Quantum Algorithms for Finite Energies and Temperatures was the focus of a talk by Ignacio Cirac, director of the Theory Division at the Max Planck Institute of Quantum Optics and Honorary Professor at the Technical University of Munich. He described advances in quantum simulators for addressing problems with the dynamics of physical quantum systems. His recent work focuses on developing algorithms for use on quantum simulators to solve many-body problems

Solutions to digital security challenges was the topic of a talk by Gregoire Ribordy,co-founder and CEO of ID Quantique, Switzerland. He described quantum security techniques, technology and strengths in his keynote talk titled Quantum Technologies for Long-term Data Security. His work centers on the use of quantum safe cryptography and quantum key distribution, and commercially available quantum random number generators in data security.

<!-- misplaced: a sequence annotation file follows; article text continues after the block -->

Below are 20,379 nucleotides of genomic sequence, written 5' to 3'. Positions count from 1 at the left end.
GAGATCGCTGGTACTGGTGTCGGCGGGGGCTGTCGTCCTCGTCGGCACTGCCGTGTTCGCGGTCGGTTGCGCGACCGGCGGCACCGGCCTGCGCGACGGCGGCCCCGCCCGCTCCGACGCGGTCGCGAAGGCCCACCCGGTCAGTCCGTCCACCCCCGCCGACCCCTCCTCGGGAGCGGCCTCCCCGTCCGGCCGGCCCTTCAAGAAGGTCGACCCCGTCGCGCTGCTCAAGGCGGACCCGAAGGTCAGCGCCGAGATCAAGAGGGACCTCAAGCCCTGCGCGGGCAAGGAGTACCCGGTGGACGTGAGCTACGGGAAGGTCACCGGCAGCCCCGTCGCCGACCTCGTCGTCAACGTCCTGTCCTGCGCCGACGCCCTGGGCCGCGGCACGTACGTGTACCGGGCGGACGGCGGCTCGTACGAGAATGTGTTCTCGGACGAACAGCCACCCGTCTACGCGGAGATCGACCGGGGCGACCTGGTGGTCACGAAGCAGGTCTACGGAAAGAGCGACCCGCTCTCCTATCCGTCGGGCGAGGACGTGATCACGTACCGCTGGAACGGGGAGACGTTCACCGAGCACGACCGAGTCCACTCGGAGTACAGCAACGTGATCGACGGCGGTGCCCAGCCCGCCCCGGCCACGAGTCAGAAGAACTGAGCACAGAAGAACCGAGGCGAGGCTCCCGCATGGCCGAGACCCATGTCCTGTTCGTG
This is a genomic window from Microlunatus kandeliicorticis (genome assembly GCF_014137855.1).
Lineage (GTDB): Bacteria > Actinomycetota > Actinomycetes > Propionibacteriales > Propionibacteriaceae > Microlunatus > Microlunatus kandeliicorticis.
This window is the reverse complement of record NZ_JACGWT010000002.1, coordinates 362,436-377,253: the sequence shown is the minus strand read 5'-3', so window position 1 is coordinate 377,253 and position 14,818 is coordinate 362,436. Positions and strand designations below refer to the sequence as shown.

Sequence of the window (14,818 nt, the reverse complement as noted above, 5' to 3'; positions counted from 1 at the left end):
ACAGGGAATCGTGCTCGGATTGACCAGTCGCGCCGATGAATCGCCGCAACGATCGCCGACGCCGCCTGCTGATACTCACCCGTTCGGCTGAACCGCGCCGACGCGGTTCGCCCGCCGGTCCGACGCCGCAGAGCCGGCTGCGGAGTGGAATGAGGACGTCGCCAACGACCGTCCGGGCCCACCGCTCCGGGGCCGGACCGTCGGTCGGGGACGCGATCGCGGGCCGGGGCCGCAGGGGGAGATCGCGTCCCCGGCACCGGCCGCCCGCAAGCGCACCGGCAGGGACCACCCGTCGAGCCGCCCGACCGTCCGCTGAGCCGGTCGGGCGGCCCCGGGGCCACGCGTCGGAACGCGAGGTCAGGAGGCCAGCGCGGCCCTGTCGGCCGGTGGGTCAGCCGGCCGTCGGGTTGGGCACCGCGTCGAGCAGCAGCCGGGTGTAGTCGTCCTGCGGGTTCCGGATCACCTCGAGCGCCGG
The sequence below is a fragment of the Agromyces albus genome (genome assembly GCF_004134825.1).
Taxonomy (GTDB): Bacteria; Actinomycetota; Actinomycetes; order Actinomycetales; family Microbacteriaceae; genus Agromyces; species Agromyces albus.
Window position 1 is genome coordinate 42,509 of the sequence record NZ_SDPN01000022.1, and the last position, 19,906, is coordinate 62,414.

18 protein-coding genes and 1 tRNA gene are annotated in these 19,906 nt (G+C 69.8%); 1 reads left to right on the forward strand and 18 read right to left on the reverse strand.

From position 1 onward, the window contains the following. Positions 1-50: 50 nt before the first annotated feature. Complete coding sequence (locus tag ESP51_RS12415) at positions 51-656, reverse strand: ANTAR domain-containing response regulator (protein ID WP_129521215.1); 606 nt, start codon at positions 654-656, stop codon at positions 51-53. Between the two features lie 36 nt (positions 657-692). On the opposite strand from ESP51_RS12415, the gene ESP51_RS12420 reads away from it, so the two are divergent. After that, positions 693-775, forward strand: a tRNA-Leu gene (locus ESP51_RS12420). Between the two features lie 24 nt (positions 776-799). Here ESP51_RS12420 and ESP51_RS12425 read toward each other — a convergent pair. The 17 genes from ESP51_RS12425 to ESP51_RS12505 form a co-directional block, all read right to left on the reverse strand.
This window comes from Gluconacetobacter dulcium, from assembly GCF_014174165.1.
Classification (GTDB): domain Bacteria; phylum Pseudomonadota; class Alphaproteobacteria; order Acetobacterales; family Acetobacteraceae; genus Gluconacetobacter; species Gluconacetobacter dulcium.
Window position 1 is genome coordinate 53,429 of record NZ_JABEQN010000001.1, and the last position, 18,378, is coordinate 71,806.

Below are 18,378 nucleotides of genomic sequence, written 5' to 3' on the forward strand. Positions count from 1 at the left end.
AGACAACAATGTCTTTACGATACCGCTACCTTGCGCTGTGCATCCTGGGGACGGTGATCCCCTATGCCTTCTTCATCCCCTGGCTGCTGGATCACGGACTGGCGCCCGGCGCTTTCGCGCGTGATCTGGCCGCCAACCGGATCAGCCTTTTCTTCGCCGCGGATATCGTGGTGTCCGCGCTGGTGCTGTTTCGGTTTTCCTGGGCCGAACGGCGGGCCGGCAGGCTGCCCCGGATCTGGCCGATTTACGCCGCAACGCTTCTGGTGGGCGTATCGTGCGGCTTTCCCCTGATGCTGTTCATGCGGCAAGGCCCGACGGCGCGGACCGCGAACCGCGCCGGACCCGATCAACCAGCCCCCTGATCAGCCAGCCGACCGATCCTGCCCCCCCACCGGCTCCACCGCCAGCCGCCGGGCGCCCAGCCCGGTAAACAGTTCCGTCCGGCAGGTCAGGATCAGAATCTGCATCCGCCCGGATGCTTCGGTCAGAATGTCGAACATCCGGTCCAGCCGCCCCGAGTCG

Mikhail Lukin, co-director of the Harvard Quantum Initiative in Science and Engineering and co-director of the Harvard-MIT Center for Ultracold Atoms, USA, described progress towards quantum repeaters for long-distance quantum communication. He also discussed a new platform for exploring synthetic quantum matter and quantum communication systems based on nanophotonics with atom-like systems.

Conference-wide sponsors for the combined OSA Quantum 2.0 Conference and FiO + LS Conference included Facebook Reality Labs, Toptica Photonics and Oz Optics. Registrants interacted with more than three dozen companies in the virtual exhibit to learn about their latest technologies from instruments for quantum science and education to LIDAR and remote sensing applications.